Good Fruit Grower

January 15

Issue link:

Contents of this Issue


Page 33 of 47

34 JANUARY 15, 2015 Good Fruit Grower H ow can the Washington apple industry expand markets to absorb increasing production? It's simple, according to Dr. Roland Fumasi, assistant vice president and senior analyst for Rabo Bank North America. Deliver exactly what consumers want: perfection. "The world expects perfection," Fumasi told producers at the Washington State Horticultural Association's annual meeting in December. Consumers expect growers to provide the safest, most consistent, highest quality fresh fruit year round. And they expect them to do that with the upmost transparency. "And by the way, it still has to be good value," Fumasi added. "It can't cost too much. And, all the while, you're expected to leave a much lighter impact on the environment than you ever have before." Producers have to do all this while facing tougher production challenges, such as the increasing cost and limited supply of labor, lim- ited rail service, tight trucking supplies, or delays in shipping from West Coast ports. But if there's a group of growers, packers, and marketers who can pull this off, it's the Washington apple industry, he said. Exports Over the past decade, Washington's fresh fruit exports have tripled, and Fumasi expects exports to continue to grow. The world's population is forecast to increase by two billion—a 30 percent increase—by 2050. In developing countries, particularly in Asia, the population will migrate to urban areas and incomes will increase. People will no longer need to worry about finding the cheapest carbohydrate sources they can get their hands on, he said. This will present great opportunities for fresh fruit producers, who can expect exports to those markets to continue to grow. However, it will be important to try to stimulate domestic consumption also. Export markets are very fickle and can be open one day and closed the next. The government of Mexico, Washington's largest apple export market, is conducting an anti- dumping investigation involving U.S. apples following a petition submitted by Mexican growers. In Canada, Washington's second largest market, a trade dispute over meat labeling could lead to retaliatory measures against U.S. fruit. "I've heard people over the years throw out the idea that as we increase production in Washington, our only hope is to continue to expand export markets," Fumasi said. "But we have to consider that two-thirds of the fruit you produce stays at home. It's a scary proposition not to fight to increase domestic consumption of fruit." Taste Taste is the right of entry to the domes- tic market, Fumsi said. "It doesn't matter how convenient the product is or how healthy the product is, today's consumers expect it to taste good. And I think we would be hard pressed to find a consumer that would not agree that the product you have today tastes better than it ever has before." But there's been a shift toward con- sumers wanting dishes with more exotic flavors. Fumasi urged producers to think about apples as a fresh ingredient and how they can be used in new ways to cre- ate dishes that are exciting and different. However, convenience is critical, too. There are more women in the work force who have children at home, he said. Many consumers decide what they want to eat, shop for it, and prepare the meal within the space of one hour. GROW DOMESTIC market, analyst urges "We have to consider that two- thirds of the fruit you produce stays at home. It's a scary proposition not to fight to increase domestic consumption of fruit." —Roland Fumasi The Washington apple industry can't rely only on exports to absorb increasing volumes. by Geraldine Warner CODE LINKS grower and consumer C onsumers today are heavy users of digital technology and use it to find out more about the food they eat. Dr. Roland Fumasi, assistant vice president and senior analyst for Rabo Bank North America, says one of the biggest marketing opportunities is for growers to use digital technology to reach out and tell their story. "Consumers want to know the story right from the orchard. They want to know who grew it and how it was grown, packed, shipped, transported, and ended up in the place they're going to buy it. That's an opportunity with the current use of technology today." Dutch biodynamic apple grower Louis Ruissen recently began packing his fruit in personalized shipping cartons supplied by his distributing company Eosta, which operates a "trace and sell" program called Nature & More. By entering his code (621) at, consum- ers can learn all about Ruissen and his orchard. "Trees and growers are not objects or factors of production but living organisms," Ruissen said in a press release. "In the stores, our fruit is usually completely anonymous. That's why I'm happy that people can now see clearly that I'm the grower of the apples. That makes me proud." —G. Warner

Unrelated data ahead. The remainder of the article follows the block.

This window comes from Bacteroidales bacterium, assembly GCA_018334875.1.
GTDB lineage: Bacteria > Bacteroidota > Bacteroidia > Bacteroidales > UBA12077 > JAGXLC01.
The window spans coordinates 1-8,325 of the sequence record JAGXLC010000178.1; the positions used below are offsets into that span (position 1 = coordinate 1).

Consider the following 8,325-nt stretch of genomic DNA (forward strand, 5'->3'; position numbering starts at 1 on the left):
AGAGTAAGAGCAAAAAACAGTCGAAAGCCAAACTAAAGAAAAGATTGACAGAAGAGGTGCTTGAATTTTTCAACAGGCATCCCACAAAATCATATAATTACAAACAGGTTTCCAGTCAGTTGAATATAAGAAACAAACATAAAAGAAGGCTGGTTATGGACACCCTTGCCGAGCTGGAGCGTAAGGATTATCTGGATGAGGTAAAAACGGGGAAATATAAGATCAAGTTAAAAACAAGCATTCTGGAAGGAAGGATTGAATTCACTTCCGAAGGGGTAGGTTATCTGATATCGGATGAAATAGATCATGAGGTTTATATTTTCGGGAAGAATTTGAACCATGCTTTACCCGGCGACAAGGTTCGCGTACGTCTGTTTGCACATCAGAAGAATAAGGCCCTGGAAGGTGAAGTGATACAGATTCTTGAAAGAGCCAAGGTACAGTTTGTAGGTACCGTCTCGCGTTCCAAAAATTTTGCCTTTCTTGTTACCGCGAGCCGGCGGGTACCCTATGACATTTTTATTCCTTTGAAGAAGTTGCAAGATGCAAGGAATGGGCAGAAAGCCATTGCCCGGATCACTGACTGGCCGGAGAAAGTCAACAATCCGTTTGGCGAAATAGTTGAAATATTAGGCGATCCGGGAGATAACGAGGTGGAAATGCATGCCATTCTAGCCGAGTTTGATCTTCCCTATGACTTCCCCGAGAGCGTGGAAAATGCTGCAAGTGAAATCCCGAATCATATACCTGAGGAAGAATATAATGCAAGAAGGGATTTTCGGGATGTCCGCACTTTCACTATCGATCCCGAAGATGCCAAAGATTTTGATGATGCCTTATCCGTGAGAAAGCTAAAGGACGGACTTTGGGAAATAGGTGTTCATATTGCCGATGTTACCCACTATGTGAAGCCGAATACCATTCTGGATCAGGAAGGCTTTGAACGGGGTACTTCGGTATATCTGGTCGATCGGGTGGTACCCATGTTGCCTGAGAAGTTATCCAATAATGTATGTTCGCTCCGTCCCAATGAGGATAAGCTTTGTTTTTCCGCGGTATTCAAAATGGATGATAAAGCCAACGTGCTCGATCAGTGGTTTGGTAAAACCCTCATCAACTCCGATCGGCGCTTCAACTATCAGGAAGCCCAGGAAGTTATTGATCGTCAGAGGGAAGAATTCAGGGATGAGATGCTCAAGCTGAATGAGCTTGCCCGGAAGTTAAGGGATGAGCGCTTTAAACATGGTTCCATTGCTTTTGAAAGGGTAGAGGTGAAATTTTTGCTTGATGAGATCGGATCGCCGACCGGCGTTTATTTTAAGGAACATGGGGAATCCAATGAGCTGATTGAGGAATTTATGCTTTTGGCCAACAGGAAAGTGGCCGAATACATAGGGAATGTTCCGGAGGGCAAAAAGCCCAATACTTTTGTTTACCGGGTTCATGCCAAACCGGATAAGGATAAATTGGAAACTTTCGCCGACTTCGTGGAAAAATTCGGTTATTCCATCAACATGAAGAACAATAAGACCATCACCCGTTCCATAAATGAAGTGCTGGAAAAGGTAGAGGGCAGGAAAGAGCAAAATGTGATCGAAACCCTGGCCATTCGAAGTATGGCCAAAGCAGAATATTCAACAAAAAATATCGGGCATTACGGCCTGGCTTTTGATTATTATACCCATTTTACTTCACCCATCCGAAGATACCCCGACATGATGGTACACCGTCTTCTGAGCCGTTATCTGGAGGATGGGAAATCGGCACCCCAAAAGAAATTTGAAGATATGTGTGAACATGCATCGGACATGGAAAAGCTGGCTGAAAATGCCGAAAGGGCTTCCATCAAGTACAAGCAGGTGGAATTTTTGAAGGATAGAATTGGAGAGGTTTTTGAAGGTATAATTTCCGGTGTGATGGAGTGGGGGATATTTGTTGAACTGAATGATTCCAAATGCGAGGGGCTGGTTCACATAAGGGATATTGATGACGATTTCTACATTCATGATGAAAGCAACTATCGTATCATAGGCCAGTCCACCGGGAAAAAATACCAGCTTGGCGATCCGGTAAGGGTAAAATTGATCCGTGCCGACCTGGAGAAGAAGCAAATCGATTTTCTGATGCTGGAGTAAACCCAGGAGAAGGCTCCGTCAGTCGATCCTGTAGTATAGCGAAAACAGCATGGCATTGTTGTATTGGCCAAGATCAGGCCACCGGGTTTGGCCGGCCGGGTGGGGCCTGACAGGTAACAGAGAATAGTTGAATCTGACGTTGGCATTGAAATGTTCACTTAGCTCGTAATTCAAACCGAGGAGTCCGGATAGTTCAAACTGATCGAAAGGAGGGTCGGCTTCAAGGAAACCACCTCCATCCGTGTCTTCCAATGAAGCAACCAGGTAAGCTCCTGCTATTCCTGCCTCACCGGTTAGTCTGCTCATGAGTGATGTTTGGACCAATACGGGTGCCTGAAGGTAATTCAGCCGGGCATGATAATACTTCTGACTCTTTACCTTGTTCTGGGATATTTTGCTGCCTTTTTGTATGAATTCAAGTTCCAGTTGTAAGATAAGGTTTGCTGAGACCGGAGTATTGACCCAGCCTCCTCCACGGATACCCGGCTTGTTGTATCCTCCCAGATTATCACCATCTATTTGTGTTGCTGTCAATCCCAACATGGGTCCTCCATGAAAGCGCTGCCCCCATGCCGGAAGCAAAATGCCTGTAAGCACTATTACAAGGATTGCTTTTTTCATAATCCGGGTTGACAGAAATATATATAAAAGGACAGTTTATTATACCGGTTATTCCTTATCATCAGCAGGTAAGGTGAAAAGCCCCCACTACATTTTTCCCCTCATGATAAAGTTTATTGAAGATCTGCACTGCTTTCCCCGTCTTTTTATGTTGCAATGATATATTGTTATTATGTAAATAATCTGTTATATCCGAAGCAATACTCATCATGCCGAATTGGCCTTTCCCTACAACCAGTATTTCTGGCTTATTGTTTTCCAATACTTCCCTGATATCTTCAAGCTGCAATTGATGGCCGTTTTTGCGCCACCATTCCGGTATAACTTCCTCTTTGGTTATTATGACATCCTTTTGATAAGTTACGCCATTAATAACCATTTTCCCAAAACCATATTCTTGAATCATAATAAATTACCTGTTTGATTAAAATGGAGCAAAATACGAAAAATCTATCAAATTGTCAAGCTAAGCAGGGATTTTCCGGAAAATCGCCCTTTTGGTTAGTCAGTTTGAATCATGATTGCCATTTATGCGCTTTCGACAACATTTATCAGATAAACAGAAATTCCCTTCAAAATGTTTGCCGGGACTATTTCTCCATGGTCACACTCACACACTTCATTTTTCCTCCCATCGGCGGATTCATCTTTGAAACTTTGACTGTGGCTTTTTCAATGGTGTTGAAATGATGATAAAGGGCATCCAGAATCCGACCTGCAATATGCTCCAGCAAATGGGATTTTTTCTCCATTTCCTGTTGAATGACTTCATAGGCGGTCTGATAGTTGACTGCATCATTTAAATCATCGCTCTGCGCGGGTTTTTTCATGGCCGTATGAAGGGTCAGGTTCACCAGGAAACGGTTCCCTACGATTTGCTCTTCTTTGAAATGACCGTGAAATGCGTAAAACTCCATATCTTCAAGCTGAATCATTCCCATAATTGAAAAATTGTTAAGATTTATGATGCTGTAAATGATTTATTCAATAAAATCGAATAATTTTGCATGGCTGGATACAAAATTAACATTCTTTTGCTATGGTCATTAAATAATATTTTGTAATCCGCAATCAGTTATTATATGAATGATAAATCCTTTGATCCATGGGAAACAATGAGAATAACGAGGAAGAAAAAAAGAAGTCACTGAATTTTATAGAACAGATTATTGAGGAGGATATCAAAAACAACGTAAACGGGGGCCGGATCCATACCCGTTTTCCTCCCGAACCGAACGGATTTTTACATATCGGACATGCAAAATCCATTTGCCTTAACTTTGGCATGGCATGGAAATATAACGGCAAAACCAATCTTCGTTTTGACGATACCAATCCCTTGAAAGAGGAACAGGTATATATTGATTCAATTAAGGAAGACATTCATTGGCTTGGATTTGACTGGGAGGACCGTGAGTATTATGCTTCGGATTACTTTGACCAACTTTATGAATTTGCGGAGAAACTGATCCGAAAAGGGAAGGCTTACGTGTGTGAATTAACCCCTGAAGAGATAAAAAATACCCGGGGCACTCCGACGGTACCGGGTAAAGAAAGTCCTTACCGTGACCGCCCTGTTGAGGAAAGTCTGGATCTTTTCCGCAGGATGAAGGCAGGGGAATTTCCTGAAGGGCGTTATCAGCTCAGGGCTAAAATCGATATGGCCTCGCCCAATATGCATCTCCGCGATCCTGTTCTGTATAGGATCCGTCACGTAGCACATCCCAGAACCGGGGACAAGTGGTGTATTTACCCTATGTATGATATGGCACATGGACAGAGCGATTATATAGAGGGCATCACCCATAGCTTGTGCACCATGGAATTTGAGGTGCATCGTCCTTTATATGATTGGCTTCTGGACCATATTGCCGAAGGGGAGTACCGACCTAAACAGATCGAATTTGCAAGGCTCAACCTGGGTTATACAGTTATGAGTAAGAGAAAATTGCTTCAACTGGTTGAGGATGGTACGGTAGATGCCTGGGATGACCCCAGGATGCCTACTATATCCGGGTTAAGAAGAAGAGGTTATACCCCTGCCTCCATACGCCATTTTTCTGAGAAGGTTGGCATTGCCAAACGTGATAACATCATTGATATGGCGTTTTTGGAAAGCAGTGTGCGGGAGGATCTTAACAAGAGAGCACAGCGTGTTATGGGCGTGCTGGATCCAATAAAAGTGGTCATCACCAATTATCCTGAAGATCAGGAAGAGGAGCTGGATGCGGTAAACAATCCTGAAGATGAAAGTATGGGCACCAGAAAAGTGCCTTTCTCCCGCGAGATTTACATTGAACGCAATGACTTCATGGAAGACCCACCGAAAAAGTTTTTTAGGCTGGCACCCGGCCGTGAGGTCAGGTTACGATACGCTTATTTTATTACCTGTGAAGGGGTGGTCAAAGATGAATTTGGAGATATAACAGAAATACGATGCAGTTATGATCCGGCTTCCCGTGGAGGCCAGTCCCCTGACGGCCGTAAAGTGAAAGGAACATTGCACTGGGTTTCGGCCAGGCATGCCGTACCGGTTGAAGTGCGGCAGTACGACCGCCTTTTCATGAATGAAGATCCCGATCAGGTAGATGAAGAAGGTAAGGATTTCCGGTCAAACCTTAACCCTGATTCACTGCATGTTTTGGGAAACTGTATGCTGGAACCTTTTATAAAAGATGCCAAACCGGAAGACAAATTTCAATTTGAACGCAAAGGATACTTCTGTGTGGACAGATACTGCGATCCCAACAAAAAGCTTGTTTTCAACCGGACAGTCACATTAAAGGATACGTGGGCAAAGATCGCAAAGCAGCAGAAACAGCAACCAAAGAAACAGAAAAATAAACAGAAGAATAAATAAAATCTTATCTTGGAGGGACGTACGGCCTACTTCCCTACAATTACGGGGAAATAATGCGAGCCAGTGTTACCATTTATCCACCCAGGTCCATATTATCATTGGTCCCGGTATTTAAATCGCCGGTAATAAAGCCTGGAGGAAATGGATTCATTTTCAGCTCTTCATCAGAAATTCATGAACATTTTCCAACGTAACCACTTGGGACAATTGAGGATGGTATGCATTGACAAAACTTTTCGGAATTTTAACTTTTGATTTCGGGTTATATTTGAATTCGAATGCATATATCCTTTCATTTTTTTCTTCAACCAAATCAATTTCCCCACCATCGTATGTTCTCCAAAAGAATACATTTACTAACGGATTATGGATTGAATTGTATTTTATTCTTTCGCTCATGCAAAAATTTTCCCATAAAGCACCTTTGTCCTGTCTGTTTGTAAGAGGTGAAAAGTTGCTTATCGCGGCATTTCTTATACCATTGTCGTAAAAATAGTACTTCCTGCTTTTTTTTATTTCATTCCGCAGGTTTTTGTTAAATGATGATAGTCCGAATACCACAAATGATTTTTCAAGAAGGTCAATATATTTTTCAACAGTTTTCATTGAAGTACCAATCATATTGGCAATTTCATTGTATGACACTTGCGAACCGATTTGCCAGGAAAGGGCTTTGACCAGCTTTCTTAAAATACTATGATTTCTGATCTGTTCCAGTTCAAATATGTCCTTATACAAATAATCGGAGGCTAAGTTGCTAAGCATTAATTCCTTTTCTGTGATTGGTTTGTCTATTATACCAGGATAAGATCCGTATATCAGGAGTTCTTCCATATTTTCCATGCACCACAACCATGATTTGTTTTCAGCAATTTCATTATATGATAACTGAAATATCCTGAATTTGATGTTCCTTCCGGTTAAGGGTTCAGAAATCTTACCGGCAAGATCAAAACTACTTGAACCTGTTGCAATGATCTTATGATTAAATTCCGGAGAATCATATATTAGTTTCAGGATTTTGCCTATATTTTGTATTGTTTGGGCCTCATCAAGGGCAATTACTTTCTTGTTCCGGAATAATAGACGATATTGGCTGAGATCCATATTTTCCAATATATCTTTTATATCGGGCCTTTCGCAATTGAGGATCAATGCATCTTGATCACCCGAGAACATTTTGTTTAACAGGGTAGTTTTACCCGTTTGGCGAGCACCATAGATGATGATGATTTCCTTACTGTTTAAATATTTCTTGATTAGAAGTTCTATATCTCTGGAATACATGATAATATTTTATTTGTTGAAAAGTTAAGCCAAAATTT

Articles in this issue

Links on this page

Archives of this issue

view archives of Good Fruit Grower - January 15